You attend your association’s monthly board of directors meeting because you notice an item on the agenda that piques your interest. The board of directors is scheduled to consider and pass a rule regarding _________ (you fill in the blank). You ask yourself “Can they do that?” The answer, as it is many times, is “it depends”.
The first place to look is the association’s governing documents. The governing documents (declaration, articles of incorporation or bylaws) must give the board of directors the authority to promulgate rules and regulations. If this authority is not contained anywhere in the association’s governing documents, then the board does not have the authority to promulgate or amend rules and regulations.
If the authority does exist in the governing documents, then the board has the authority to promulgate reasonable rules and regulations. Again, you must look to the governing documents to see if such rules must also be approved by the membership. While not common, some association documents do require membership approval, so be sure to check your documents for such a requirement.
Assuming that the board can pass reasonable rules without membership approval, how does that work? There are essentially two categories of cases in which an association attempts to enforce rules of restrictive uses. The first category is dealing with the validity of restrictions found in the declaration. The second category involves the validity of rules promulgated by the board of directors.
Restrictions found in a declaration are clothed with a very strong presumption of validity which arises from the fact that each individual unit owner purchases his unit knowing of and accepting the restrictions to be imposed. White Egret Condominium, Inc. v. Franklin, 379 So.2d 346 (Fla. 1979). As such, a use restriction in a declaration may have a certain degree of unreasonableness to it, and yet withstand attack in the courts.
However, where a rule is created by the board of directors, such rule is subject to a test of reasonableness. If a rule is reasonable, the association can adopt it, if not, it cannot. Hidden Harbor Estates, Inc. v. Norman, 309 So.2d 179 (Fla. 4th DCA 1975). What this means is that if a rule is challenged, the association must be able to show the rule is reasonable. The challenging owner is not required to show the rule is unreasonable; the burden is on the association to show that the rule is reasonable.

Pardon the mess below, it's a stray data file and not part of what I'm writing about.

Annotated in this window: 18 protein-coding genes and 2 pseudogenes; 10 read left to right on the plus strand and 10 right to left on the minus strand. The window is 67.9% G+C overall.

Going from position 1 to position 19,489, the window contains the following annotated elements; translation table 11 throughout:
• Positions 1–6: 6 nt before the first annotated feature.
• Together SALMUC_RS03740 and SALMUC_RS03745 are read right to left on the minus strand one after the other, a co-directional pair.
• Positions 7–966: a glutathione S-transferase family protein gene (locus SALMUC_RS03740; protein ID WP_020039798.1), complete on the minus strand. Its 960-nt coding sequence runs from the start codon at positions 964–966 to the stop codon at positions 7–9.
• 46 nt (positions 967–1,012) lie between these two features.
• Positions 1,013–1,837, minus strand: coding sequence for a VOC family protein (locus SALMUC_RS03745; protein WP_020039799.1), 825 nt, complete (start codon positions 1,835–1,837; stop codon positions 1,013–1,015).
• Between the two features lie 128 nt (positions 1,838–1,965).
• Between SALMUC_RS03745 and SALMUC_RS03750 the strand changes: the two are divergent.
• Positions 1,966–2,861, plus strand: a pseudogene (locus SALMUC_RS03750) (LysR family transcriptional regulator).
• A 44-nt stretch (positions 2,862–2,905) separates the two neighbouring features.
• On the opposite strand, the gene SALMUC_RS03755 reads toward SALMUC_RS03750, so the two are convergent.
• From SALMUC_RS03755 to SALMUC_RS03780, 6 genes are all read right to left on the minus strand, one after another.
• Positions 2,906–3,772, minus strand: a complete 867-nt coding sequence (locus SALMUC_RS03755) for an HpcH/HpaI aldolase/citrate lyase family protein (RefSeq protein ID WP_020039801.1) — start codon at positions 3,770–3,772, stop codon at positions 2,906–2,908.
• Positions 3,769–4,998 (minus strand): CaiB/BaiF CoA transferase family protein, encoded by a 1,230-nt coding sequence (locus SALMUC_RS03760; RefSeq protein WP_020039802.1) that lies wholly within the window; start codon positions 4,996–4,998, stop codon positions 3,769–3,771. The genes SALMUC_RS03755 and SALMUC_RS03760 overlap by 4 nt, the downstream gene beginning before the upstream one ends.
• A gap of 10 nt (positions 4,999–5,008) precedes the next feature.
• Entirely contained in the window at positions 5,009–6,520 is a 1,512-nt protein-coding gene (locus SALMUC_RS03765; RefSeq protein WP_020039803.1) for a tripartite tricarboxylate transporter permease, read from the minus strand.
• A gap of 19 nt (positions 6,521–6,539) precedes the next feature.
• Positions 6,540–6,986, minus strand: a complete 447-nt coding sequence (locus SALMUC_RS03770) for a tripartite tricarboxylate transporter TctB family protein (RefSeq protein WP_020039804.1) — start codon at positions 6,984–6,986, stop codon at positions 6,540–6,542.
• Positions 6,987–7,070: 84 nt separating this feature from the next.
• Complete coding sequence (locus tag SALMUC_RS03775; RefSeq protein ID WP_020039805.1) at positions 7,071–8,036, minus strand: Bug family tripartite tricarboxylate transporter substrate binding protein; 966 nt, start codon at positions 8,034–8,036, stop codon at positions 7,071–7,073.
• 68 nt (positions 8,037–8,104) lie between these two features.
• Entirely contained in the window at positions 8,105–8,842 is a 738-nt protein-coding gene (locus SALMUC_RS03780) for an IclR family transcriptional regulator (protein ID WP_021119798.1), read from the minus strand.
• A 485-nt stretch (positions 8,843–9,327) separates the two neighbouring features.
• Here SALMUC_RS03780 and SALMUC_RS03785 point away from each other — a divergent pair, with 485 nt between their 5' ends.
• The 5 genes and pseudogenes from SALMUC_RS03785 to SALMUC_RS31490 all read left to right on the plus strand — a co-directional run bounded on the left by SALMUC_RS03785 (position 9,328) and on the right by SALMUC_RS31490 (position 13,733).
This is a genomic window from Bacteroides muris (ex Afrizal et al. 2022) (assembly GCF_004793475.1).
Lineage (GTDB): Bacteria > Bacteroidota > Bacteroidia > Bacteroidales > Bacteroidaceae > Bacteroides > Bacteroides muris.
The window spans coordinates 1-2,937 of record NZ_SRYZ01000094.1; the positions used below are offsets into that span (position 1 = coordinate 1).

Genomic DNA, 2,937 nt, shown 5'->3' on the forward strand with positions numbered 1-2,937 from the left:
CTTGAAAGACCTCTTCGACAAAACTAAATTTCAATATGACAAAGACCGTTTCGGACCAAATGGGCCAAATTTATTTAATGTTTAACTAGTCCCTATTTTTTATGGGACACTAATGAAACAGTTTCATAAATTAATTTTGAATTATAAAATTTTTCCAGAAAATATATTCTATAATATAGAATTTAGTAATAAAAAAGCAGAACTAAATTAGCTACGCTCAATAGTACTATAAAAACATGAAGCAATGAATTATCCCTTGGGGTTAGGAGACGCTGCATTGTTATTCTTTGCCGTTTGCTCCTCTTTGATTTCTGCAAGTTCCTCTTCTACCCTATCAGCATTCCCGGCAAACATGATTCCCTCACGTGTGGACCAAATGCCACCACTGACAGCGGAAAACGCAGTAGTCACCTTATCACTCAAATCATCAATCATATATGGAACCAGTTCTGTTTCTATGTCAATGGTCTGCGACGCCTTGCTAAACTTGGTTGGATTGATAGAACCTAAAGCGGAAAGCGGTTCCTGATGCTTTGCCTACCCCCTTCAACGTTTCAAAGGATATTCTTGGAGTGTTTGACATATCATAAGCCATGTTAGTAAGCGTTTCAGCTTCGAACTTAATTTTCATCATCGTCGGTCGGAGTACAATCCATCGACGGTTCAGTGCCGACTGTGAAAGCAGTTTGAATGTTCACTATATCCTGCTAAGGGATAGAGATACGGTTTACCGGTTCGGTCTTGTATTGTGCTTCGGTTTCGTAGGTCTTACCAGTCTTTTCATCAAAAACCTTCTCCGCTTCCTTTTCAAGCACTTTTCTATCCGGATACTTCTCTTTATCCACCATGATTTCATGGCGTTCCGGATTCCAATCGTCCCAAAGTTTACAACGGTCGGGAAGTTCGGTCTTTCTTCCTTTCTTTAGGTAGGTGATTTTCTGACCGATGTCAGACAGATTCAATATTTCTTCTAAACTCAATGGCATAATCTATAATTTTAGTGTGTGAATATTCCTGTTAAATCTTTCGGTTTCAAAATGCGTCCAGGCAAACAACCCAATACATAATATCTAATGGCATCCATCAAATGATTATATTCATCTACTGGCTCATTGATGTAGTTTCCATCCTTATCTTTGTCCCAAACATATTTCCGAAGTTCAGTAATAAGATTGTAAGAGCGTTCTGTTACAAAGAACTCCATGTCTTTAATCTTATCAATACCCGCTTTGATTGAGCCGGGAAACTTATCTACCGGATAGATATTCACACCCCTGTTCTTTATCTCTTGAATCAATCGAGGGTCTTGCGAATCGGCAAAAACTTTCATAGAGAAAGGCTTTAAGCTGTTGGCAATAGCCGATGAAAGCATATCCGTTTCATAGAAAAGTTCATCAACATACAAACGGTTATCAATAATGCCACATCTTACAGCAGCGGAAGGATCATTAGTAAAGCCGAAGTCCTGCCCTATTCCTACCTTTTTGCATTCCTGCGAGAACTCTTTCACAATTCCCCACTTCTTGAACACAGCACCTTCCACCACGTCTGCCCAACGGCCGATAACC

In addition to being reasonable, there are other limitations on board enacted rules. A board enacted rule cannot be in contradiction with any other provision of an association’s declaration, articles of incorporation or bylaws. Any conflict between a provision in an association’s rules and regulations and an association’s declaration, articles of incorporation or bylaws will be resolved against the rule and in favor of the provision in the declaration, articles of incorporation or bylaws.
Furthermore, a rule cannot amend a provision of the declaration. Unfortunately, many associations attempt to do just that by passing rules that, if challenged, would not be upheld by the courts as a valid rule. For example, if your governing documents provide that owners who want to sell or lease their unit must provide a copy of the sales contract or lease to the association, and nothing more, a rule that provides sales and leases must be approved by the association would not be upheld by a court if challenged.
Similarly, if your governing documents do not include restrictions limiting leases to no less than 3 months, or that leases must be at least one year in length, the board cannot pass a rule to that effect. Such restrictions must be in the declaration, unless, arguably, the declaration specifically grants the board the authority to pass additional rules and regulations regarding leasing.
Also, you should be aware that there is now a difference regarding rules and regulations in what the defined term “governing documents” means in regard to a homeowners association as opposed to a condominium association. Chapter 720, Florida Statutes (the “Homeowners Association Act”) was amended to include an association’s rules and regulations in the definition of an association’s “governing documents”. See Section 720.301(8), Florida Statutes. Chapter 718, Florida Statutes, (the “Condominium Act”) does not contain a similar provision or definition. So while the defined term “governing documents” includes rules and regulations in a homeowners association, the same defined term does not include rules and regulations in a condominium association.
Finally, whenever an association is considering amending or addition rules and regulations, it should always do so in consultation with its attorney. The attorney should review the rule to make sure it is not in conflict with any provisions of the declaration, articles of incorporation or bylaws; make sure there are no potential housing law issues or other legal issues in regard to the proposed rule and that the proper meeting notice requirement for the board to consider and pass the rule are followed. In condominium, homeowner and cooperative associations, written notice of any meeting at which amendments to rules regarding unit (or parcel) use will be considered must be mailed, delivered, or electronically transmitted (to those who have consented in writing to receive official association notices electronically) to owners and posted conspicuously on the property not less than 14 days before the board meeting.